An inmate disciplined for allegedly kissing another offender has been granted her petition for habeas corpus relief after a Southern District court judge found the woman was deprived of due process.
Shonda Shropshire, an inmate at Rockville Correctional Facility, faced a discipline charge of attempting to engage in sexual conduct after a lieutenant alleged she saw Shropshire kissing another offender “on the mouth” in front of the chow hall.
In her defense, Shropshire asserted that she was not in a relationship with the other inmate as the lieutenant had observed, but rather that the two offenders were arguing and not touching. Two other inmates provided statements on the issue, asserting that they both saw the women in a heated argument but that they weren’t kissing.
However, Shropshire was found guilty of the charge based solely on the testimony of the lieutenant. A hearing officer who made the decision then deprived Shropshire of 30 days’ earned credit time and assessed a suspended sanction of another 30 days’ earned credit time.
When Shropshire made an administrative appeal, the appeal review officer modified her charge to “disorderly conduct” and simply stated “the facts of the charged conduct more properly indicate a violation of code (Code) B236.” He did not, however, explain what evidence led him to that conclusion or why.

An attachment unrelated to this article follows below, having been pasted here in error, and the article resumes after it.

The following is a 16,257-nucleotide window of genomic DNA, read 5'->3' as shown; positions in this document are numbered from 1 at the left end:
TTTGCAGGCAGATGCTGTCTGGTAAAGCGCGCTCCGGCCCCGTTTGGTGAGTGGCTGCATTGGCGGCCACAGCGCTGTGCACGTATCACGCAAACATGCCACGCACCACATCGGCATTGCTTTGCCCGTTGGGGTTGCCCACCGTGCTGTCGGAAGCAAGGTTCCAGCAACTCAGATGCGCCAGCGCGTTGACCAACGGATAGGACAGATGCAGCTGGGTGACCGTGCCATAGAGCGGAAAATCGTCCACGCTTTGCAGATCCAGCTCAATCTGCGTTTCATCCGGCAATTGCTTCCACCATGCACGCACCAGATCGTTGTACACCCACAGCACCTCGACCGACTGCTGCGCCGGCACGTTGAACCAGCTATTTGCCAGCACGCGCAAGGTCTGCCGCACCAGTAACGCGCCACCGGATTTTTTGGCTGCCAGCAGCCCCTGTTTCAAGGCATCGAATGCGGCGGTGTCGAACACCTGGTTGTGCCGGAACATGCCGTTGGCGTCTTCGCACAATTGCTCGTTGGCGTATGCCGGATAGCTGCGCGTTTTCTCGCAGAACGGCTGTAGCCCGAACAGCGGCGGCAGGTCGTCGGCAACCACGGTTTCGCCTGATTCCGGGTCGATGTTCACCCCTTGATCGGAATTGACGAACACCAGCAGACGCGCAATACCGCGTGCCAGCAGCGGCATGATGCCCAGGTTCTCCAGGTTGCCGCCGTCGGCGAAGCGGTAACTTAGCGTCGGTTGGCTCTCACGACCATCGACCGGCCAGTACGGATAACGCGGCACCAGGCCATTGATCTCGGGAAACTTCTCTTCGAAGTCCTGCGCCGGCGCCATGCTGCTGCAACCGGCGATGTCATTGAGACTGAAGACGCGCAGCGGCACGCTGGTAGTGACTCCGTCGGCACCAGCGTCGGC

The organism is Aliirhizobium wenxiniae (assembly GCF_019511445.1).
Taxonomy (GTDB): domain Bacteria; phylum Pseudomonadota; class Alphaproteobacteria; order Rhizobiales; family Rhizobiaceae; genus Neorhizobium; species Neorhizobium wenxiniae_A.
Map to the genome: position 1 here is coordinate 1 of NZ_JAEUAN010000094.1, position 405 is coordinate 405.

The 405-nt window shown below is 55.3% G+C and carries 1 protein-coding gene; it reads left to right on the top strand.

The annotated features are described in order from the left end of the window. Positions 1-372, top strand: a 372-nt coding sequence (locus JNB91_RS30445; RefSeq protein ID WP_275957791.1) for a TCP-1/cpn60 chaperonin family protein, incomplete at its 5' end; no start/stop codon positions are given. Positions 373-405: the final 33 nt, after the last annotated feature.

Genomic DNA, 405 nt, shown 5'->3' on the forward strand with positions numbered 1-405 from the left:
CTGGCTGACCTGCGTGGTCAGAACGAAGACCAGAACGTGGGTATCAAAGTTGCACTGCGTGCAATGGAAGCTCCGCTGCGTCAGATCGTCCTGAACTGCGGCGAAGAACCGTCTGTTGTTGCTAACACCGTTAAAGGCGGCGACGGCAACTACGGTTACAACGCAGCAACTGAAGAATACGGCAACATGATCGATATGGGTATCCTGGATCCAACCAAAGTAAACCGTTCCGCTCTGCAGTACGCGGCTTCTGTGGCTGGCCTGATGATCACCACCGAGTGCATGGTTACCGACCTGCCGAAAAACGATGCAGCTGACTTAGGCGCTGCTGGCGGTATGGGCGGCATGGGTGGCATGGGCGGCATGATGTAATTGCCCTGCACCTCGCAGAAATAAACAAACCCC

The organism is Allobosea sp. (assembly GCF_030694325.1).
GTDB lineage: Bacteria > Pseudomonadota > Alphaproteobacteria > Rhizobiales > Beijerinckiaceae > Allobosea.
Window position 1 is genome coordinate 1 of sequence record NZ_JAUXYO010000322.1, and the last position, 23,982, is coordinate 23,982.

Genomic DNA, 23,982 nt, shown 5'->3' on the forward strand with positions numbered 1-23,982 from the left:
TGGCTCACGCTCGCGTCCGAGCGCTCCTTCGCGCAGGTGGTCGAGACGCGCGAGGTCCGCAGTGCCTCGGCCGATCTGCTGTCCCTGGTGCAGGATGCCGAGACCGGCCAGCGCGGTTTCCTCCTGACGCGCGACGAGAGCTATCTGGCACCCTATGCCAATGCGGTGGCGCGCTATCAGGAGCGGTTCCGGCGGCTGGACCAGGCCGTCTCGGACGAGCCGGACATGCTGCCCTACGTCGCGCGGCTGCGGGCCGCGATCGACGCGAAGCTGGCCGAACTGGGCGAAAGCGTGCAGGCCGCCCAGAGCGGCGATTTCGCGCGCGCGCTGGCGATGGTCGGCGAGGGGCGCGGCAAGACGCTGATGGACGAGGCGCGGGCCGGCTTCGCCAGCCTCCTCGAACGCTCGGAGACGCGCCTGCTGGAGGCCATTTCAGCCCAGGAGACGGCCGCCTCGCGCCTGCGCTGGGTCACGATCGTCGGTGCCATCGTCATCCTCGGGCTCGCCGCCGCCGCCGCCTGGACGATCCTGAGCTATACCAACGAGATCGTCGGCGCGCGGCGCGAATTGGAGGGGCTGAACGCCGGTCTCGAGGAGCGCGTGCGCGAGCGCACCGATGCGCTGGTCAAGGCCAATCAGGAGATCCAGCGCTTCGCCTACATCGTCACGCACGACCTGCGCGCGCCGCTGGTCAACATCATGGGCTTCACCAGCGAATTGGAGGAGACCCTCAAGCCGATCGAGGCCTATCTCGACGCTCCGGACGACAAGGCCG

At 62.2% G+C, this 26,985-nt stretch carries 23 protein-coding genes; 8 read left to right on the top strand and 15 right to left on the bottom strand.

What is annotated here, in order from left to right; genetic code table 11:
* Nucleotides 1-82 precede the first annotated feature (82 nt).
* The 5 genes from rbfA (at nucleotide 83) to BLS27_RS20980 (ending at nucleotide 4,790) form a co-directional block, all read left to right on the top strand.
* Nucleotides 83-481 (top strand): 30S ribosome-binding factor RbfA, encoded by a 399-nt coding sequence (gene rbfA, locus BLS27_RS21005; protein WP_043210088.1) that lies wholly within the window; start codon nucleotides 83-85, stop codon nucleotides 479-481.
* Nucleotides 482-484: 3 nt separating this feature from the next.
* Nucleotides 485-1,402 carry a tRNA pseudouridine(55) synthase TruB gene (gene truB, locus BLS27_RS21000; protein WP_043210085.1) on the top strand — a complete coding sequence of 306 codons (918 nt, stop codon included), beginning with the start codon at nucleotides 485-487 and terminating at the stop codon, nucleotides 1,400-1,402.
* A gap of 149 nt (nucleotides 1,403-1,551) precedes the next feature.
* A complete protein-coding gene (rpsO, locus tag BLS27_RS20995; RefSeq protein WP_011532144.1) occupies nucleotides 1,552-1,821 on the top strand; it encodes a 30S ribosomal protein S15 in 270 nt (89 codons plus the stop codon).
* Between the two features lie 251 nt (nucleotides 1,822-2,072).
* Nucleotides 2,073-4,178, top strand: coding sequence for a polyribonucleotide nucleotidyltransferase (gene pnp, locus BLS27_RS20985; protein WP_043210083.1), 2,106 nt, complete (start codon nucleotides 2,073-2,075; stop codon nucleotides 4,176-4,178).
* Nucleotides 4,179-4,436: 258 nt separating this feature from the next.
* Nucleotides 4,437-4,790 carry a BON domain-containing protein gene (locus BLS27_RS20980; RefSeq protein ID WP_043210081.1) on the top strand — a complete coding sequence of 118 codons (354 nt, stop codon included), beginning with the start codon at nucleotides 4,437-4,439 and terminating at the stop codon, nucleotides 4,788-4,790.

Ultimately, Shropshire’s sanctions were not modified.
The U.S. District Court for the Southern District of Indiana granted Shropshire’s petition for habeas corpus relief for two reasons, first finding that no evidence supports the appeal review officer’s conclusion that she engaged in disorderly conduct.
“The respondent asserts that ‘[a] reasonable hearing officer could readily find that two offenders who are standing so close together that a correctional officer believed they were kissing, while engaged in a heated argument were being disorderly.’ But Code B236 requires more than a generic finding that conduct was ‘disorderly.’ Code B236 punishes conduct that ‘disrupts security.’ The respondent identifies no evidence that Ms. Shropshire’s conduct disrupted security, and the Court finds none in the record. The conclusion the respondent advances would be based on speculation—not on evidence,” Judge Tanya Walton Pratt wrote for the district court.
The district court additionally concluded that Shropshire was not given sufficient notice of the disciplinary charge for which she ultimately was convicted and punished, noting that the factual basis for her attempted sexual conduct charge was not the same as the factual basis for the modified charge imposed by the appeal review officer.
“The notice she received did not permit her to ‘gather the relevant facts and prepare a defense’ to the charge of which she was ultimately convicted. The appeal review officer’s modification deprived Ms. Shropshire of due process and therefore entitles her to habeas relief,” the district court wrote.
It therefore ordered Shropshire’s disciplinary conviction be vacated and her sanctions rescinded in Shropshire v. Warden, 1:19-cv-02408. Her earned credit time was also ordered to be immediately restored and her new release date be calculated accordingly.
According to Indiana Department of Correction records, Shropshire was sentenced to 12 years in prison in 2016 for a LaPorte County arson conviction.